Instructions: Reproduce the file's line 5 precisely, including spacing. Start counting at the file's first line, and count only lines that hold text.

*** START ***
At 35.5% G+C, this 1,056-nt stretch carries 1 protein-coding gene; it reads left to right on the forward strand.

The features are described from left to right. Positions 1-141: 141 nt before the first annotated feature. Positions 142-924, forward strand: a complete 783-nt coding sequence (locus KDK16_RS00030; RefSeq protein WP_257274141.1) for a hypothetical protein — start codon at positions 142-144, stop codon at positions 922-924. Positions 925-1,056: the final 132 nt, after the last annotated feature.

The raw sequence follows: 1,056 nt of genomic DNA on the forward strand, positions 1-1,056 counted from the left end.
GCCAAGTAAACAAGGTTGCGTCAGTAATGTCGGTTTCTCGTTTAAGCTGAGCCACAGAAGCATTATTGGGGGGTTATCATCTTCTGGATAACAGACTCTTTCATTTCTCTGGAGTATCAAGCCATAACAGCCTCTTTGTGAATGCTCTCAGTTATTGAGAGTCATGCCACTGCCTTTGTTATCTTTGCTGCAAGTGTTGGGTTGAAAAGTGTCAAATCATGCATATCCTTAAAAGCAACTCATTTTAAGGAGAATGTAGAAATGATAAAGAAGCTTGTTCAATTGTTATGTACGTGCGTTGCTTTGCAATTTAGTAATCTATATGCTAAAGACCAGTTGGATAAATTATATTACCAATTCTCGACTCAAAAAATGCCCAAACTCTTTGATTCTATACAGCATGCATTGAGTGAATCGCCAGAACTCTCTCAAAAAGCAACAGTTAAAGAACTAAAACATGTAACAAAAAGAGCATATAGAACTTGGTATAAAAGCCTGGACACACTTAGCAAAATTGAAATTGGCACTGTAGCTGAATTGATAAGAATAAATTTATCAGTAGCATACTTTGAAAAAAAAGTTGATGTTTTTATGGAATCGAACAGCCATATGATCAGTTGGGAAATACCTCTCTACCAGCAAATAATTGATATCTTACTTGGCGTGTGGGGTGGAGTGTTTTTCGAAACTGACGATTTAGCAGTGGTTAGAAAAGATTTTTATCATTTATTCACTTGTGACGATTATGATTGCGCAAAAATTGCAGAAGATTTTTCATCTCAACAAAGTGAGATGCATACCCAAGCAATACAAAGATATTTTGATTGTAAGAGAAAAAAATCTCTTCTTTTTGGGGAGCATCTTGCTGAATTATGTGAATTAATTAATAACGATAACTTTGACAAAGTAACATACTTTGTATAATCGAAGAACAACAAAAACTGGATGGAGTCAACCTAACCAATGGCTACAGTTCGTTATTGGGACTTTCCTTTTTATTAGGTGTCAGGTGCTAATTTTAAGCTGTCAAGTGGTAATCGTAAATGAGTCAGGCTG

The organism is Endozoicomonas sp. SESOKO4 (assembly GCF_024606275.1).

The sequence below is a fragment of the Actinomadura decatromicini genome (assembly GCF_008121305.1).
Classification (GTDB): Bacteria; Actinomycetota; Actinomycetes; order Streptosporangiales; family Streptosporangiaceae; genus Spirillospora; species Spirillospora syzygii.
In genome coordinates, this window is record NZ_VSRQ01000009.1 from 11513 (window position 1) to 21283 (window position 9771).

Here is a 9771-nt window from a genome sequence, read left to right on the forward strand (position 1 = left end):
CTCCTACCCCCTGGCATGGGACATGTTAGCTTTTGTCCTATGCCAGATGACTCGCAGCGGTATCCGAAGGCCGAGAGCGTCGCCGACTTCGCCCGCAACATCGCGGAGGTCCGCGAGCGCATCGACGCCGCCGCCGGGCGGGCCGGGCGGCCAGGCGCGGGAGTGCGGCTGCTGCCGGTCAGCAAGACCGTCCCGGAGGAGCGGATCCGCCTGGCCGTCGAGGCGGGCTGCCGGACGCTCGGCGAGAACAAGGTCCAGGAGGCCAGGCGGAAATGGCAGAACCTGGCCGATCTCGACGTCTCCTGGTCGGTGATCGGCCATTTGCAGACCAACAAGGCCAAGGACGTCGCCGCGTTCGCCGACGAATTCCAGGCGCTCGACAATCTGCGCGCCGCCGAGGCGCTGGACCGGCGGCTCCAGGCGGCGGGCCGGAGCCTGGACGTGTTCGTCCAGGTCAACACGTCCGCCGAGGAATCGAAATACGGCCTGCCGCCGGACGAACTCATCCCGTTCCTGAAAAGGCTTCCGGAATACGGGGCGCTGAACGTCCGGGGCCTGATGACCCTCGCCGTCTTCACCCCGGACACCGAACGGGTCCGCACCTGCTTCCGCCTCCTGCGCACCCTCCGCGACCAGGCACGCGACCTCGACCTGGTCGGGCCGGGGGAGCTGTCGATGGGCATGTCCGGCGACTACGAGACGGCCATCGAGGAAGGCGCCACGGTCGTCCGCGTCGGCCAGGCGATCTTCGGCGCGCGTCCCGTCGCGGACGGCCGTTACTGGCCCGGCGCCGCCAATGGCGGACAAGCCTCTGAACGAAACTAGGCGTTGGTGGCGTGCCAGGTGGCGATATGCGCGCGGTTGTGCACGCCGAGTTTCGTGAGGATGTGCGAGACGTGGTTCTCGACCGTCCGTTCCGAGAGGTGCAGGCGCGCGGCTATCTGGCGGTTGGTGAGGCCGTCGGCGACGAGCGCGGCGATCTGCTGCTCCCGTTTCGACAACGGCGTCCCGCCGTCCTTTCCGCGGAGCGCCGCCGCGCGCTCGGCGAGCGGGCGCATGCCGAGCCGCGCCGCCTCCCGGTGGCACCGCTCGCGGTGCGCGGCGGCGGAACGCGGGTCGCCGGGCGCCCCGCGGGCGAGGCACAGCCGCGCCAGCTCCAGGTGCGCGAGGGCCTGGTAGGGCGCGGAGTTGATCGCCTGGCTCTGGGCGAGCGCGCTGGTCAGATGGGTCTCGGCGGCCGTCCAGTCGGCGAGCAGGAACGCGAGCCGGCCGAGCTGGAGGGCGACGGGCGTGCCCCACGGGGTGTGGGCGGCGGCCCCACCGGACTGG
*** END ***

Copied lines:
The organism is Endozoicomonas sp. SESOKO4 (assembly GCF_024606275.1).